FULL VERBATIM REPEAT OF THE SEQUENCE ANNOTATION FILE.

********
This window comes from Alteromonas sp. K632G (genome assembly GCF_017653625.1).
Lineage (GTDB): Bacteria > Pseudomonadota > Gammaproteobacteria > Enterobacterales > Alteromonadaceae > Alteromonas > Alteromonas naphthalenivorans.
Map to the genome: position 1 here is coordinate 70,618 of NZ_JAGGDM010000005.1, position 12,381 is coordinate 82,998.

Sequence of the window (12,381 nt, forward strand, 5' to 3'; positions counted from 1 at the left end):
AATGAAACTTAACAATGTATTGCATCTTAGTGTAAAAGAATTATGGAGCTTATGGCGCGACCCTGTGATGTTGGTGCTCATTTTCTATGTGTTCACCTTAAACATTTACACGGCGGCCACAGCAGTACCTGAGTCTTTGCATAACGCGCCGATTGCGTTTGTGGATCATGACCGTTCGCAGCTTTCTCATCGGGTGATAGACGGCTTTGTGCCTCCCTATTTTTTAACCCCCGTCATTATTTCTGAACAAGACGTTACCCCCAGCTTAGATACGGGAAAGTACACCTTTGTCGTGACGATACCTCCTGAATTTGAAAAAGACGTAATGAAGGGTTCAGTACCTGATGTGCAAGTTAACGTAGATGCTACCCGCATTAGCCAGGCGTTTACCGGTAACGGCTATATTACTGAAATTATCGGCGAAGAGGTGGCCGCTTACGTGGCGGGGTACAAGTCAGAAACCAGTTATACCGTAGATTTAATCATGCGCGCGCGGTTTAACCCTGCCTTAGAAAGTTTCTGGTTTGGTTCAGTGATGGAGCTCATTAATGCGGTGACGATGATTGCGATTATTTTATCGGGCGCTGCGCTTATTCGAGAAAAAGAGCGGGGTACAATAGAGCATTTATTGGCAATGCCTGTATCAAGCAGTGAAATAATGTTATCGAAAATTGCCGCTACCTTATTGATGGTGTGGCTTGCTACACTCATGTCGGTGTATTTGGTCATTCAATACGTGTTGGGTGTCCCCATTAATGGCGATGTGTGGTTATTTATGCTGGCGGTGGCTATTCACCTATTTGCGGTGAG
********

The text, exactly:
This window comes from Alteromonas sp. K632G (genome assembly GCF_017653625.1).
Lineage (GTDB): Bacteria > Pseudomonadota > Gammaproteobacteria > Enterobacterales > Alteromonadaceae > Alteromonas > Alteromonas naphthalenivorans.
Map to the genome: position 1 here is coordinate 70,618 of NZ_JAGGDM010000005.1, position 12,381 is coordinate 82,998.

Sequence of the window (12,381 nt, forward strand, 5' to 3'; positions counted from 1 at the left end):
AATGAAACTTAACAATGTATTGCATCTTAGTGTAAAAGAATTATGGAGCTTATGGCGCGACCCTGTGATGTTGGTGCTCATTTTCTATGTGTTCACCTTAAACATTTACACGGCGGCCACAGCAGTACCTGAGTCTTTGCATAACGCGCCGATTGCGTTTGTGGATCATGACCGTTCGCAGCTTTCTCATCGGGTGATAGACGGCTTTGTGCCTCCCTATTTTTTAACCCCCGTCATTATTTCTGAACAAGACGTTACCCCCAGCTTAGATACGGGAAAGTACACCTTTGTCGTGACGATACCTCCTGAATTTGAAAAAGACGTAATGAAGGGTTCAGTACCTGATGTGCAAGTTAACGTAGATGCTACCCGCATTAGCCAGGCGTTTACCGGTAACGGCTATATTACTGAAATTATCGGCGAAGAGGTGGCCGCTTACGTGGCGGGGTACAAGTCAGAAACCAGTTATACCGTAGATTTAATCATGCGCGCGCGGTTTAACCCTGCCTTAGAAAGTTTCTGGTTTGGTTCAGTGATGGAGCTCATTAATGCGGTGACGATGATTGCGATTATTTTATCGGGCGCTGCGCTTATTCGAGAAAAAGAGCGGGGTACAATAGAGCATTTATTGGCAATGCCTGTATCAAGCAGTGAAATAATGTTATCGAAAATTGCCGCTACCTTATTGATGGTGTGGCTTGCTACACTCATGTCGGTGTATTTGGTCATTCAATACGTGTTGGGTGTCCCCATTAATGGCGATGTGTGGTTATTTATGCTGGCGGTGGCTATTCACCTATTTGCGGTGAG